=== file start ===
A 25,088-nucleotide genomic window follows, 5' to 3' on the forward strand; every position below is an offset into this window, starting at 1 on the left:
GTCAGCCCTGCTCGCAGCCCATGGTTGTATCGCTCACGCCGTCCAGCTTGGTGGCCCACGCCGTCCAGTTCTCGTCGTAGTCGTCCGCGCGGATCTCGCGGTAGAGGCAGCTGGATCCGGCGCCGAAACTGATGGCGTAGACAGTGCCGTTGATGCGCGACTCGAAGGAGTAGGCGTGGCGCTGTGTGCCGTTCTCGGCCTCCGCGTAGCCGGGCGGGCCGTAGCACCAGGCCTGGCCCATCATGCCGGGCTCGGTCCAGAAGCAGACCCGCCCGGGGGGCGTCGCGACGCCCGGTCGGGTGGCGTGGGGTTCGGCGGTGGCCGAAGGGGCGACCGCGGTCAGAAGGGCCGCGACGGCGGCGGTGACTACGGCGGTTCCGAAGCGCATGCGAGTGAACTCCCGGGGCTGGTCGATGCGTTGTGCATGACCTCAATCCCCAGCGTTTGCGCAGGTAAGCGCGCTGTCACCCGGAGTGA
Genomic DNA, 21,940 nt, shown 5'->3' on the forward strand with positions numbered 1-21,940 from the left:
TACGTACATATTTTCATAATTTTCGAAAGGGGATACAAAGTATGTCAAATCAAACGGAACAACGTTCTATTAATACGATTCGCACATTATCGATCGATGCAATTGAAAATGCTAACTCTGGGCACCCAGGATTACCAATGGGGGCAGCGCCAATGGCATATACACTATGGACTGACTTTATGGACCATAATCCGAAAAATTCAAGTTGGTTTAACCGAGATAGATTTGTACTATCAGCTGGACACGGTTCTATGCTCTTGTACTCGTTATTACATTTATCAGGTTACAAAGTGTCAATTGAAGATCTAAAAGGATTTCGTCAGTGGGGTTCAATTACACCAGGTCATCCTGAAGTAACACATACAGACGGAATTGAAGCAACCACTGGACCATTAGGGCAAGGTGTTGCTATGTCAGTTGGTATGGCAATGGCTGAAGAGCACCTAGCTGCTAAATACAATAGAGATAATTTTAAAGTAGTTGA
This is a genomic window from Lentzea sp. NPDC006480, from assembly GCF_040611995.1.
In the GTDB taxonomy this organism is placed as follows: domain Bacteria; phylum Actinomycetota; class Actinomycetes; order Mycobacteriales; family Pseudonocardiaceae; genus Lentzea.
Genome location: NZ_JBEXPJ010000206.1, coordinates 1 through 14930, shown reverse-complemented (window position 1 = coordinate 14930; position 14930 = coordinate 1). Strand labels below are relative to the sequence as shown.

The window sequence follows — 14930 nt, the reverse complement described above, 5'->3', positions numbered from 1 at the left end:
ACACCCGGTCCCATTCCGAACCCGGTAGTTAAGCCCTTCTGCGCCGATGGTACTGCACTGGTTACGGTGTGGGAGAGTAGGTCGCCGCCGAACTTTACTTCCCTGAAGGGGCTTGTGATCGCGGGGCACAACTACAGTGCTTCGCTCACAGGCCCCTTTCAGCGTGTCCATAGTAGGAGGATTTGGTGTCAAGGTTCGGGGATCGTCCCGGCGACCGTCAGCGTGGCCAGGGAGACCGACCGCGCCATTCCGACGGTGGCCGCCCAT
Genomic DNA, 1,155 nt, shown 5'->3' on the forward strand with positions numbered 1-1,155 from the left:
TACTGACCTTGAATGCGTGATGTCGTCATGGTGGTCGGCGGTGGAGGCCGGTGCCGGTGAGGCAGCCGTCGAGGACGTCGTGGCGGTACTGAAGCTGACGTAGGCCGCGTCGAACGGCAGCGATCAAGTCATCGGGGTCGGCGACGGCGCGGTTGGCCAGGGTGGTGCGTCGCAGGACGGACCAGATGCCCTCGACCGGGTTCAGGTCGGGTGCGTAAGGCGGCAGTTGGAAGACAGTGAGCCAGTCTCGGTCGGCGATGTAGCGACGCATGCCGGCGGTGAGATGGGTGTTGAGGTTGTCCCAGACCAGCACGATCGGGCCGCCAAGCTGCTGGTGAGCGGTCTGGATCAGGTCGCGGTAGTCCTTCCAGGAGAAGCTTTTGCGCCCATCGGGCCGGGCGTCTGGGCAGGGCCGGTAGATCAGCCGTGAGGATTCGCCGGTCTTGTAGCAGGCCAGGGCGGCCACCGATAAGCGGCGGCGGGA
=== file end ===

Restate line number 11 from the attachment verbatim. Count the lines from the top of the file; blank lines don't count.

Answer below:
TACTGACCTTGAATGCGTGATGTCGTCATGGTGGTCGGCGGTGGAGGCCGGTGCCGGTGAGGCAGCCGTCGAGGACGTCGTGGCGGTACTGAAGCTGACGTAGGCCGCGTCGAACGGCAGCGATCAAGTCATCGGGGTCGGCGACGGCGCGGTTGGCCAGGGTGGTGCGTCGCAGGACGGACCAGATGCCCTCGACCGGGTTCAGGTCGGGTGCGTAAGGCGGCAGTTGGAAGACAGTGAGCCAGTCTCGGTCGGCGATGTAGCGACGCATGCCGGCGGTGAGATGGGTGTTGAGGTTGTCCCAGACCAGCACGATCGGGCCGCCAAGCTGCTGGTGAGCGGTCTGGATCAGGTCGCGGTAGTCCTTCCAGGAGAAGCTTTTGCGCCCATCGGGCCGGGCGTCTGGGCAGGGCCGGTAGATCAGCCGTGAGGATTCGCCGGTCTTGTAGCAGGCCAGGGCGGCCACCGATAAGCGGCGGCGGGA